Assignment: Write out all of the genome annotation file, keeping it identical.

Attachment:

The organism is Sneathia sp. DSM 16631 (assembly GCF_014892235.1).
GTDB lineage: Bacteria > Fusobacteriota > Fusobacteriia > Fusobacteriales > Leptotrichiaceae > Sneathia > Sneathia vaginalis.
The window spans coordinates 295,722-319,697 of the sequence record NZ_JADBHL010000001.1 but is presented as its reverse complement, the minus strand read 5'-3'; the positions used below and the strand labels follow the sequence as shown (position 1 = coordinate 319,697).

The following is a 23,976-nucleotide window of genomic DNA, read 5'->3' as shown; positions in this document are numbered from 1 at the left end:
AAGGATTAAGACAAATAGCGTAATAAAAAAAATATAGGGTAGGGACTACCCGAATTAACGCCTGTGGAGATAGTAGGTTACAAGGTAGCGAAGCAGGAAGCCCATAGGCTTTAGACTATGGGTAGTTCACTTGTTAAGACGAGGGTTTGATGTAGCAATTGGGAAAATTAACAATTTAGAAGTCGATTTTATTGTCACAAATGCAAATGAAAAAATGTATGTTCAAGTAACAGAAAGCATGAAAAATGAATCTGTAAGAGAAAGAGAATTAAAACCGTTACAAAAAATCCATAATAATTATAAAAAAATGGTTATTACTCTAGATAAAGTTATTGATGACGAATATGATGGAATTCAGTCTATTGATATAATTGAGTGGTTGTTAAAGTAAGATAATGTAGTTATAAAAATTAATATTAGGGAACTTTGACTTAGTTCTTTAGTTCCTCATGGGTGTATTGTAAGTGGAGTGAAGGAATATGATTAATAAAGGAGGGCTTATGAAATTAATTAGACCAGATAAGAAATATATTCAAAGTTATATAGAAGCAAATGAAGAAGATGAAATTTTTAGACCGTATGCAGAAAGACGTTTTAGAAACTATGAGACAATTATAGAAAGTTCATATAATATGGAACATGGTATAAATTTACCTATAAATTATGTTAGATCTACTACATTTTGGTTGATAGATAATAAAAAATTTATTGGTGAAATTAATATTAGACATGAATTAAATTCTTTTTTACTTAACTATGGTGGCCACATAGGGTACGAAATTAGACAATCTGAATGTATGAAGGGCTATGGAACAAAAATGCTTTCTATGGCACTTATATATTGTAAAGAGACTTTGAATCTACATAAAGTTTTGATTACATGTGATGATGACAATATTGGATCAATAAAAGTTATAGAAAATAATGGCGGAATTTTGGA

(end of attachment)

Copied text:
The organism is Sneathia sp. DSM 16631 (assembly GCF_014892235.1).
GTDB lineage: Bacteria > Fusobacteriota > Fusobacteriia > Fusobacteriales > Leptotrichiaceae > Sneathia > Sneathia vaginalis.
The window spans coordinates 295,722-319,697 of the sequence record NZ_JADBHL010000001.1 but is presented as its reverse complement, the minus strand read 5'-3'; the positions used below and the strand labels follow the sequence as shown (position 1 = coordinate 319,697).

The following is a 23,976-nucleotide window of genomic DNA, read 5'->3' as shown; positions in this document are numbered from 1 at the left end:
AAGGATTAAGACAAATAGCGTAATAAAAAAAATATAGGGTAGGGACTACCCGAATTAACGCCTGTGGAGATAGTAGGTTACAAGGTAGCGAAGCAGGAAGCCCATAGGCTTTAGACTATGGGTAGTTCACTTGTTAAGACGAGGGTTTGATGTAGCAATTGGGAAAATTAACAATTTAGAAGTCGATTTTATTGTCACAAATGCAAATGAAAAAATGTATGTTCAAGTAACAGAAAGCATGAAAAATGAATCTGTAAGAGAAAGAGAATTAAAACCGTTACAAAAAATCCATAATAATTATAAAAAAATGGTTATTACTCTAGATAAAGTTATTGATGACGAATATGATGGAATTCAGTCTATTGATATAATTGAGTGGTTGTTAAAGTAAGATAATGTAGTTATAAAAATTAATATTAGGGAACTTTGACTTAGTTCTTTAGTTCCTCATGGGTGTATTGTAAGTGGAGTGAAGGAATATGATTAATAAAGGAGGGCTTATGAAATTAATTAGACCAGATAAGAAATATATTCAAAGTTATATAGAAGCAAATGAAGAAGATGAAATTTTTAGACCGTATGCAGAAAGACGTTTTAGAAACTATGAGACAATTATAGAAAGTTCATATAATATGGAACATGGTATAAATTTACCTATAAATTATGTTAGATCTACTACATTTTGGTTGATAGATAATAAAAAATTTATTGGTGAAATTAATATTAGACATGAATTAAATTCTTTTTTACTTAACTATGGTGGCCACATAGGGTACGAAATTAGACAATCTGAATGTATGAAGGGCTATGGAACAAAAATGCTTTCTATGGCACTTATATATTGTAAAGAGACTTTGAATCTACATAAAGTTTTGATTACATGTGATGATGACAATATTGGATCAATAAAAGTTATAGAAAATAATGGCGGAATTTTGGA